There was a festival on in town and the local proloco team who also run the hostel wouldn’t let me pay for my dinner. This is the renowned Romagna region hospitality.
In Santa Sofia, I was treated to dinner by Flavio. He and his family are all deeply involved with the VRG.
I was very pleasantly surprised by Ida and Gilberto, more members of the VRG Association who knew from Flavio that I’d be walking near their homes on that day. They were walking in the opposite direction to find me and then we walked together for some hours. I was very touched by the friendliness of members of the VRG Association along the way.
After crossing the Serra Pass into Tuscany I met my first other pilgrims at the refuge I stayed at. They were two Dutch women heading towards La Verna. This is by the way the biggest size of the famous Bialetti coffee maker you can get.
This man asked me if I was ‘looking or walking’. He was looking for prugnolo mushrooms. I told him about my walk and he was keen to take a photo with me so I took one too.
This cyclist stopped to ask me where I was walking to and we had a chat about Australia.
I met a farmer who grows saffron. He invited me in for a coffee.
These people had moved to Tuscany from Calabria. They were out collecting wild chicory.
In Arezzo, I had dinner in a restaurant where I’d eaten about 20 years ago. I got to talking with the owner, Mario, who was very taken with the idea of my pilgrimage. You can see which of us has been out in the sun for 8 hours a day for the last month!
Time for a fig flavoured ice cream in Cortona.
Franco likes to assist pilgrims walking near his home near Cortona much like a modern day Knight Templar. He bought me lunch and found accommodation for me in Ficulle which was not an easy task.
Franco’s friend Barbara was visiting the area on holiday and she accompanied me along the VRG one day.
This French couple were the only other long distance pilgrims I met in 6 weeks. They were heading in the opposite direction to me towards Assisi. I think I got them interested in the VRG.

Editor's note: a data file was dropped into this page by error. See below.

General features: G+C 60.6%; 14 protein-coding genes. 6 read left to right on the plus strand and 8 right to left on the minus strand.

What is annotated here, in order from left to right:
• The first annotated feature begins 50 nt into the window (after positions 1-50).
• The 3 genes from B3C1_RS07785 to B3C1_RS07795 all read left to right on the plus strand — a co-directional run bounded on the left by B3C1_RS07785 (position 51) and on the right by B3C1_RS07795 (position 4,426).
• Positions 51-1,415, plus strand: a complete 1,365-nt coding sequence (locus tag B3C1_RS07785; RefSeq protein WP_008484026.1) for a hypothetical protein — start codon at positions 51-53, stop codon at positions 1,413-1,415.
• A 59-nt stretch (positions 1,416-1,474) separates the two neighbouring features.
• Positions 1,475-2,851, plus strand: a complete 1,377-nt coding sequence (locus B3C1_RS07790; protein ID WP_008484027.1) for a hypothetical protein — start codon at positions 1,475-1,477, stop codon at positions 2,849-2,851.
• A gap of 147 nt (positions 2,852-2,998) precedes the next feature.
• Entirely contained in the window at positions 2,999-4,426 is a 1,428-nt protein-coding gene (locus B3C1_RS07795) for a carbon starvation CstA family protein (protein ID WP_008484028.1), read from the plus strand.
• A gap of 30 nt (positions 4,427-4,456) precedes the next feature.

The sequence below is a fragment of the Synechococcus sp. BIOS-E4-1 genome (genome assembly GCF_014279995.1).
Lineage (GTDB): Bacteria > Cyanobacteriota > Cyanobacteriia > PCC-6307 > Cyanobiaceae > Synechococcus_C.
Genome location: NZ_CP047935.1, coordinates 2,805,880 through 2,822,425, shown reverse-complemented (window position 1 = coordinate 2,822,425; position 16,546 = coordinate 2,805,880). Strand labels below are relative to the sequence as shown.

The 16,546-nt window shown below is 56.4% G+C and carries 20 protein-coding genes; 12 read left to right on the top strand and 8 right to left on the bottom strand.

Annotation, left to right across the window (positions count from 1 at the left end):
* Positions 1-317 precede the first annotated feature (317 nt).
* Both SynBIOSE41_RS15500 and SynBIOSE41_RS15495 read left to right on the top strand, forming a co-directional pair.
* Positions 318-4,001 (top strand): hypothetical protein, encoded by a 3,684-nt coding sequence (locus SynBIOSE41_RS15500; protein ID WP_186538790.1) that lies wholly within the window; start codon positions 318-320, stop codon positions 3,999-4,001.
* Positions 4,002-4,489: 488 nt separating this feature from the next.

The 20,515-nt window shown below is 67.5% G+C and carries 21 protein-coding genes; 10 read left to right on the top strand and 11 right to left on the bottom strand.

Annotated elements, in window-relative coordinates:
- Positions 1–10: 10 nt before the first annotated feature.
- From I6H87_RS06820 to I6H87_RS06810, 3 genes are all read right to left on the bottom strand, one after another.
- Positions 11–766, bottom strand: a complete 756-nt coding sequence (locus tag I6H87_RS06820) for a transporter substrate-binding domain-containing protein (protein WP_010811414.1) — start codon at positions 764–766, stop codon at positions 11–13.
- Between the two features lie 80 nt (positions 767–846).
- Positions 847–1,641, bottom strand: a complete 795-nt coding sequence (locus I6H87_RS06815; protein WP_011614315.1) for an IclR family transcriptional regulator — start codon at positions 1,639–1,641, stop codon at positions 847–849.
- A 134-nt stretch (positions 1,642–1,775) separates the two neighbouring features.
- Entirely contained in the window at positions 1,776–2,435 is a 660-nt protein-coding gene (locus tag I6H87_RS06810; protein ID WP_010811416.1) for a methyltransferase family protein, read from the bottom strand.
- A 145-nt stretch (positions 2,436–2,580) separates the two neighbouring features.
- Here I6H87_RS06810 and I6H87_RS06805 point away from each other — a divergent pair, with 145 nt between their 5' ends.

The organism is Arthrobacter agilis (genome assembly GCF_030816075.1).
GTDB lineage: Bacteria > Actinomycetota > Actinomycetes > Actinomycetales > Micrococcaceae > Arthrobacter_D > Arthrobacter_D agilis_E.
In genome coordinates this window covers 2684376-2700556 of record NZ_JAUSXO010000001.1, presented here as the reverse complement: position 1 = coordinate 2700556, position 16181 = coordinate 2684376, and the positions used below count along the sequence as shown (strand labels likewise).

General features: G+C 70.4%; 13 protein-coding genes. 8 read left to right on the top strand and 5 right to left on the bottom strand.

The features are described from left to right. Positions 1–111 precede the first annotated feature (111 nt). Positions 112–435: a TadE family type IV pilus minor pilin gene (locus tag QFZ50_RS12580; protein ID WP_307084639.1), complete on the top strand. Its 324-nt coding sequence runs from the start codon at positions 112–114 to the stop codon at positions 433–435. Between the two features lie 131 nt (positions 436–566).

This was the second shepherd I’d met. He also used guard donkeys and was riding one but his progress was somewhat erratic.
This man was collecting boletus mushrooms, porcini in Italian.
Just outside of Viterbo I saw people loading rocks into their cars. I had to ask this women what they were for. The answer was that people use volcanic rocks in their gardens. She couldn’t believe that I’d walked 1,000kms over the last 5 weeks.
This woman and her mother run a little family restaurant in Sutri. I was the only person eating there so we ended up having a long chat. Her mother disappeared back into the kitchen when I suggested taking a photo.
My morning ritual included getting a bread roll made up for lunch along the way. This invariably led to a discussion about my walk. Italians love to chat.
This lady and her husband run a bed and breakfast place in an ancient house in Formello.
I finally met some other pilgrims on my last night at the hostel in Rome. Some are in this photo. The woman in her 70s next to me had ridden her bicycle around 600km down from Brescia. The young couple had walked from northern France over the preceding 8 months.
My walk was greatly enriched by all my encounters of which these are just a sample.
A great collections of stories Paul
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Loved the photos of Flavio et al and Gigi. Brought back such nice memorieRavenna, Ferrara. Do you have an Italian background.
Hi Wilma no but my wife’s parents were Italian and I learnt to speak the language 30 years ago
I really enjoyed browsing through that gallery of simpatico folks. This was merely a quick look, and I look forward to going through your gallery again.
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Thanks Gina – I met some interesting people
Paul. Thanks for sharing the people as well as your blogs along the way. I am truly envious of your ability to not only do the walk but also relate to the people along the way.
Thanks John. I certainly had a wonderful time.